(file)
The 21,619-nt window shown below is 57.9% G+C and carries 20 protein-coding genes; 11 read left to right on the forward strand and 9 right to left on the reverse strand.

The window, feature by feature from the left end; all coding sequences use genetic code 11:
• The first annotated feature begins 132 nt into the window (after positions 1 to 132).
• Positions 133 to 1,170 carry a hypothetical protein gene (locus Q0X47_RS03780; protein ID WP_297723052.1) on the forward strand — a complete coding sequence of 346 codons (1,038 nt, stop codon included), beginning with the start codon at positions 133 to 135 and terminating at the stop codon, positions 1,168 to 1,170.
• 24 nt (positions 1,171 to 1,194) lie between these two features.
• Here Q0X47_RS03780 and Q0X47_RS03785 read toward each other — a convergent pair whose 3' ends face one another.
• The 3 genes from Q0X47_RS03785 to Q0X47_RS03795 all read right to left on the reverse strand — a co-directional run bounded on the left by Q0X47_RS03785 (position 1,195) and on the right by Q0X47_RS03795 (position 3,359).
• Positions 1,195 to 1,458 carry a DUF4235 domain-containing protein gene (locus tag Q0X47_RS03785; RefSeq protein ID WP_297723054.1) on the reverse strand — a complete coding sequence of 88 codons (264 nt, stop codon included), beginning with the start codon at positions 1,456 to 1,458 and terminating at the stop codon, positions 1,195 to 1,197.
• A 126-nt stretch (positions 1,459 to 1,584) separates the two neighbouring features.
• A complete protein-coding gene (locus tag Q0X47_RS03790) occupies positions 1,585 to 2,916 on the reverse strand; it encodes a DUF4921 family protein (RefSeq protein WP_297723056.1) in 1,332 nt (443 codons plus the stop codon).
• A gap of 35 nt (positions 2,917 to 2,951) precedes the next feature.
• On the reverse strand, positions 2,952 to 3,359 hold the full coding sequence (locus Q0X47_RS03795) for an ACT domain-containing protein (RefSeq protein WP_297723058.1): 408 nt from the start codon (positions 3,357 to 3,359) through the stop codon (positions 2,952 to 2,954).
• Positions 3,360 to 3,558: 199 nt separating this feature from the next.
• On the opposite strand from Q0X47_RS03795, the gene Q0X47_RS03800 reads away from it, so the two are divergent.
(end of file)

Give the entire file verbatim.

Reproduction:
The 21,619-nt window shown below is 57.9% G+C and carries 20 protein-coding genes; 11 read left to right on the forward strand and 9 right to left on the reverse strand.

The window, feature by feature from the left end; all coding sequences use genetic code 11:
• The first annotated feature begins 132 nt into the window (after positions 1 to 132).
• Positions 133 to 1,170 carry a hypothetical protein gene (locus Q0X47_RS03780; protein ID WP_297723052.1) on the forward strand — a complete coding sequence of 346 codons (1,038 nt, stop codon included), beginning with the start codon at positions 133 to 135 and terminating at the stop codon, positions 1,168 to 1,170.
• 24 nt (positions 1,171 to 1,194) lie between these two features.
• Here Q0X47_RS03780 and Q0X47_RS03785 read toward each other — a convergent pair whose 3' ends face one another.
• The 3 genes from Q0X47_RS03785 to Q0X47_RS03795 all read right to left on the reverse strand — a co-directional run bounded on the left by Q0X47_RS03785 (position 1,195) and on the right by Q0X47_RS03795 (position 3,359).
• Positions 1,195 to 1,458 carry a DUF4235 domain-containing protein gene (locus tag Q0X47_RS03785; RefSeq protein ID WP_297723054.1) on the reverse strand — a complete coding sequence of 88 codons (264 nt, stop codon included), beginning with the start codon at positions 1,456 to 1,458 and terminating at the stop codon, positions 1,195 to 1,197.
• A 126-nt stretch (positions 1,459 to 1,584) separates the two neighbouring features.
• A complete protein-coding gene (locus tag Q0X47_RS03790) occupies positions 1,585 to 2,916 on the reverse strand; it encodes a DUF4921 family protein (RefSeq protein WP_297723056.1) in 1,332 nt (443 codons plus the stop codon).
• A gap of 35 nt (positions 2,917 to 2,951) precedes the next feature.
• On the reverse strand, positions 2,952 to 3,359 hold the full coding sequence (locus Q0X47_RS03795) for an ACT domain-containing protein (RefSeq protein WP_297723058.1): 408 nt from the start codon (positions 3,357 to 3,359) through the stop codon (positions 2,952 to 2,954).
• Positions 3,360 to 3,558: 199 nt separating this feature from the next.
• On the opposite strand from Q0X47_RS03795, the gene Q0X47_RS03800 reads away from it, so the two are divergent.